I have a lot of experience with Windows, a lot less with Linux but it’s growing on me. I like the way it does things. Windows is a time-vampire in a thousand little ways throughout the day.

  18. #18 John
    March 24, 2009

    And here I was grumpy that it takes my work pc 3 or 4 minutes to boot up and get all its corporate stuff taken care of :o

  19. #19 MH
    March 24, 2009

    Okay, here are my results, dual booting on a DELL Vostro 1500, with Intel T5270 Core 2 Duo 1.4GHz, 2Gb 667MHz RAM, Western Digital 320Gb 5400rpm HDD, Intel GMA X3100, Intel ProWireless 3945 WiFi (a,b,g).

    From pressing the power button, via logging in and starting Firefox, to having my homepage on screen, it took:

    Windows XP Pro SP3: 1 minute 25 seconds
    Ubuntu 8.10: 1 minute 45 seconds

    Admittedly, XP is a pretty clean install (I rarely use it), and I know from experience that XP tends to slow down over time. Also, I hear that Ubuntu 9.04 with ext4 is supposed to be noticeably quicker than 8.10 with ext3.

    I think I have a HDD with Vista on somewhere. If I find it, I’ll post its time too.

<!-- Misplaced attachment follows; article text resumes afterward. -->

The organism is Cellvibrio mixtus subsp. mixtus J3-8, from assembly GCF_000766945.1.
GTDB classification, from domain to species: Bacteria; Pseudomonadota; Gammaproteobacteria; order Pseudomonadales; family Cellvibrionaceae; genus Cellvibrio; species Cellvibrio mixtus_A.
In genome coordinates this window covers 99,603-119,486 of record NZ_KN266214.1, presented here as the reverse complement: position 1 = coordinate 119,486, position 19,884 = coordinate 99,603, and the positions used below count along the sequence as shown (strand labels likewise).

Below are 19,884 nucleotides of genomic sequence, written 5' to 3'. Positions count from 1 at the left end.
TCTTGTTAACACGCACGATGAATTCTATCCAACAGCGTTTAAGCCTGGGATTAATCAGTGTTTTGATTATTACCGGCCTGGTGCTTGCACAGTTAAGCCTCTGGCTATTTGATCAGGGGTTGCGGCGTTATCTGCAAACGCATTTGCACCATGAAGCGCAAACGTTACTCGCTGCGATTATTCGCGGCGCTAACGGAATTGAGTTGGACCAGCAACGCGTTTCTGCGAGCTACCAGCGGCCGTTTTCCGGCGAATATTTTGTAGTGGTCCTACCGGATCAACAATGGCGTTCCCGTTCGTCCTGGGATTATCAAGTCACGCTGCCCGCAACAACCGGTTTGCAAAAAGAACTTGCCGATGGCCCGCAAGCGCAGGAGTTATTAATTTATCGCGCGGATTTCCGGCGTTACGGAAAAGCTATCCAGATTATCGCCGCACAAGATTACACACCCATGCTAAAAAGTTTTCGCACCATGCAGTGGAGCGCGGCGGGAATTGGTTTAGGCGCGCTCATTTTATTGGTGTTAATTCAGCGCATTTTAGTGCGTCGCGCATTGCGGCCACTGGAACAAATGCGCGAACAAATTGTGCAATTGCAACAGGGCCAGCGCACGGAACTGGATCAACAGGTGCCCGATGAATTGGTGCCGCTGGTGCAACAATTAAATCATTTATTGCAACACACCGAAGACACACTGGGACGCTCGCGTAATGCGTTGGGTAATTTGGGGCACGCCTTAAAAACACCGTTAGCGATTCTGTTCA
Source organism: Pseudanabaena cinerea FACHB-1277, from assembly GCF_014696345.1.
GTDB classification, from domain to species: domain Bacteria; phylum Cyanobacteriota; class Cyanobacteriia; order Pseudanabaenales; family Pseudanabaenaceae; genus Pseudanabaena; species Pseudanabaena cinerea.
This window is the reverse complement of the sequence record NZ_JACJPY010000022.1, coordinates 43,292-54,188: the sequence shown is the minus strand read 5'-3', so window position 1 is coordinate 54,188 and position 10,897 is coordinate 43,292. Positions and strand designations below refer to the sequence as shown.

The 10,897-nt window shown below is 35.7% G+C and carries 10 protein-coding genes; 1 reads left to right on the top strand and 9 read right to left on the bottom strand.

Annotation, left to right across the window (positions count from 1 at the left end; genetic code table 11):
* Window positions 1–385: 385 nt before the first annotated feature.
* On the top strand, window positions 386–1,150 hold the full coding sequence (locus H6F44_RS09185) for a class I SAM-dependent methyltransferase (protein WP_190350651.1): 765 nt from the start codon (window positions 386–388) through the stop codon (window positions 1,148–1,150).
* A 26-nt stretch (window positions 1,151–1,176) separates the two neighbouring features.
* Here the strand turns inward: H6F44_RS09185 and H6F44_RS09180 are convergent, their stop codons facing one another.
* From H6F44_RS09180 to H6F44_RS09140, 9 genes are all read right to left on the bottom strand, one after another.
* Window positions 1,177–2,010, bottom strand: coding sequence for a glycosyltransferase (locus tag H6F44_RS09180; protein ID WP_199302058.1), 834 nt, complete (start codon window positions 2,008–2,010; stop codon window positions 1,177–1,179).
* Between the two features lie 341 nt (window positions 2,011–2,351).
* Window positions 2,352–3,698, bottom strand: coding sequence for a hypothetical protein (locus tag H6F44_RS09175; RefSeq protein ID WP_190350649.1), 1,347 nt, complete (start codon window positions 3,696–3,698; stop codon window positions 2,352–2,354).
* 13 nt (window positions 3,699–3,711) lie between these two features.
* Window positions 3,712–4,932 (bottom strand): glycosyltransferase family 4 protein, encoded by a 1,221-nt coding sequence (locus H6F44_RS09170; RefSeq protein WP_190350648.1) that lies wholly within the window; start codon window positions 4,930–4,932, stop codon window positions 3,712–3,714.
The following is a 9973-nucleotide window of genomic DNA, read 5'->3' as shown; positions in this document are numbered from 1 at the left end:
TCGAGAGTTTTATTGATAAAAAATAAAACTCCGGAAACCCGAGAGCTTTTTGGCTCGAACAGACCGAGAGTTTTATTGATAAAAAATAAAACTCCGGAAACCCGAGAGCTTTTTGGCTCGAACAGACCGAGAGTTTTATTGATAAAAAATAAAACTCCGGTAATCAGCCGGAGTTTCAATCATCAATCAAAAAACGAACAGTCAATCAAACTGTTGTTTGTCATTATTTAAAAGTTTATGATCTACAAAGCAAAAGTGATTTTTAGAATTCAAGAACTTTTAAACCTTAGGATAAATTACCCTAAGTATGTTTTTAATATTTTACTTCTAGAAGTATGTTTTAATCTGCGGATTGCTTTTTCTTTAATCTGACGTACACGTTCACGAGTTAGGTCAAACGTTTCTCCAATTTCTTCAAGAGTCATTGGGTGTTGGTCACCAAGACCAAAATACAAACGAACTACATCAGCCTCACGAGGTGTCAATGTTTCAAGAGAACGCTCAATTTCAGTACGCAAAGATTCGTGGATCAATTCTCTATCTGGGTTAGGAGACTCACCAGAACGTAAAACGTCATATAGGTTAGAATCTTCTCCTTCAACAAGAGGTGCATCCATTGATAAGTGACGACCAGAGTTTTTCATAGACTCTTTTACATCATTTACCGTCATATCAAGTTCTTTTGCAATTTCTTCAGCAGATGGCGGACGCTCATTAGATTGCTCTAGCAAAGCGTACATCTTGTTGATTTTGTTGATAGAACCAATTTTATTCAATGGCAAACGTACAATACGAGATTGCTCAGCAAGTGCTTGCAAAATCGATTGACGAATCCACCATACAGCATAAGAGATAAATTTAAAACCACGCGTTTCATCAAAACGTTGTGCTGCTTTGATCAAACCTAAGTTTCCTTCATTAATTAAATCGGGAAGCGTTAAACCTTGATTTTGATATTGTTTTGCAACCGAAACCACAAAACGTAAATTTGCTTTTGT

20. #20 Spiv
    March 24, 2009

    fwiw:
    1.6ghz atom w/ 2gb with xp home. From power button to gmail: less than 10 seconds. Part of that is waiting for the wireless to link up.

    sleep function does wonders.

    My work machine (xp64) with all its insane .gov mandated security on it takes maybe 5 minutes to truly boot up. It also becomes useless around lunchtime a few days a week while they run something or another on it.

    The simple point is that linux can be made to boot up super fast. If that’s your gig, why not make a build for that purpose?

  21. #21 Greg Laden
    March 24, 2009

    @John: “So, I guess I’m saying most of the problem is avoidable if IT is on the ball.”

    That may well be. I think the actual people at IT are pretty good, but they are working with a very badly broken paradigm which causes them to do crazy things.

    BTW, this computer does not get turned off normally, but since my routine is to leave Thursday PM and next come in sometimes late on Monday I tend to turn it off on Thursday.